There are some situations when it’s a good idea to consult a professional about your cat’s insecurities:

If problem behaviors like aggression or inappropriate urination persist despite your best efforts to modify the environment and improve your cat’s security, it’s a sign that professional guidance may be needed. According to this source, persistent problem behaviors can indicate an underlying medical issue or a need for medication or behavioral therapy.

Watch for signs that your cat is experiencing ongoing anxiety or stress related to feeling insecure, like excessive grooming, hiding, or vocalizing. If your cat seems chronically unhappy or unable to relax, a vet visit is in order.

If your cat’s insecurities are severely impacting their quality of life and ability to function day-to-day, that’s a sign that professional intervention could help provide some much-needed security. As this article notes, consulting a vet, behaviorist, or trainer may be key to helping an extremely insecure cat regain confidence and comfort.


Anti-anxiety medications can help reduce anxiety and insecurity in cats. Some commonly prescribed medications include fluoxetine (Prozac), paroxetine (Paxil), sertraline (Zoloft), and clomipramine (Clomicalm) (PetMD). These selective serotonin reuptake inhibitor (SSRI) antidepressants can be effective in cats by increasing serotonin levels in the brain.

Other medications like buspirone, benzodiazepines such as alprazolam (Xanax), and gabapentin may also be used for short-term anxiety relief. However, benzos can cause dependency so are not ideal for long-term use.

These medications should only be given under the guidance of a veterinarian, as inappropriate use can lead to side effects like lethargy, restlessness, vomiting, and lack of appetite. Veterinary behaviorists can help determine if medication is appropriate for a cat’s specific anxiety triggers and symptoms.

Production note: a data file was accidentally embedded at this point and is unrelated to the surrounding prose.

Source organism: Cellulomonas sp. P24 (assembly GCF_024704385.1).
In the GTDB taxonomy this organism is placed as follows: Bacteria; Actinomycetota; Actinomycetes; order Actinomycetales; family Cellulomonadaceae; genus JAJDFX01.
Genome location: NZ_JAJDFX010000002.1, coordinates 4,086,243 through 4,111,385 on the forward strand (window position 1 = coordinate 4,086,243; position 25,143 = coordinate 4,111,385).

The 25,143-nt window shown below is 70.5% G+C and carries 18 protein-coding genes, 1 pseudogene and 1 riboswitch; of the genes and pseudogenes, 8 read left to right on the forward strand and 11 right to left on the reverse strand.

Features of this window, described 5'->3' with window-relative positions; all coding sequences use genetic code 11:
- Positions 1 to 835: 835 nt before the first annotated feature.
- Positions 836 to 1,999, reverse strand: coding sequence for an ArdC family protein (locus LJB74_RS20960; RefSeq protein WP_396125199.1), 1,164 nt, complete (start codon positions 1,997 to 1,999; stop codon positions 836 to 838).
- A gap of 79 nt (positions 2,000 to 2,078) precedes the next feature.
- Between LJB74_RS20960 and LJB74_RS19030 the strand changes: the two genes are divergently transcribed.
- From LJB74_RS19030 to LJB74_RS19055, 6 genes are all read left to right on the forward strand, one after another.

Environmental Changes

Making some changes to your cat’s environment can help them feel more secure. One way is through the use of synthetic pheromones, which can have a calming effect. As the study at explains, products like Feliway contain cat facial pheromones that can reduce stress behaviors.

Providing hiding spots and high perches allows a cat to observe their surroundings safely. As revealed at, platforms and enclosed beds let cats retreat when needed.

If a cat is timid around other pets, separating their resources can establish a safe zone. Multiple food bowls, litter boxes and resting areas allows them to avoid contact when desired.

Training and Play

One of the best ways to help an insecure cat gain more confidence is through training and play. Using positive reinforcement techniques like clicker training can be highly effective. The clicker marks the exact moment your cat does something right, allowing you to reward desired behaviors.

Playtime is also important for building confidence. Be sure to let your cat initiate play and use interactive toys like wands and feather teasers. And don’t forget to incorporate special praise and treats during play sessions. This helps your cat associate play and interaction with you as positive experiences.

You can also use play to help countercondition and desensitize an insecure cat to things that worry them. For example, if your cat is afraid of strangers, have a friend participate in a play session by moving the toy around. Over multiple sessions, reward calm and relaxed behavior around the friend to make new people a source of good things.

Building your cat’s confidence through training and play is an excellent way to improve insecurities. Be patient and keep sessions low-stress, frequent, and filled with praise and rewards. With time, your cat can gain the self-assurance to feel more secure and happy day-to-day.


In summary, insecurity in cats is often caused by changes in their environment, lack of socialization and handling, or a traumatic experience. Insecure cats may exhibit anxious behaviors like hiding, aggression, or excessive vocalization. To help an insecure cat feel more secure, focus on building trust through scheduled feedings and play time, creating a predictable routine, using calming pheromones, and making environmental modifications if necessary. With time, patience, and positive reinforcement an insecure cat’s confidence can be restored.

It’s important for cat owners to be understanding and proactive when dealing with an insecure cat’s problematic behaviors. Punishment will only make matters worse. Seek advice from your veterinarian and animal behaviorists if your cat’s insecurity seems extreme. With the proper care and attention, your cat can become more relaxed and affectionate.

For more tips, resources and information, check out the ASPCA’s guidelines on reducing fear and anxiety in cats. You can also talk to your vet about anti-anxiety medication options that may help in certain situations. Most of all, remember that insecure cats need extra love, reassurance and stability. With time and effort, they can thrive in their forever homes.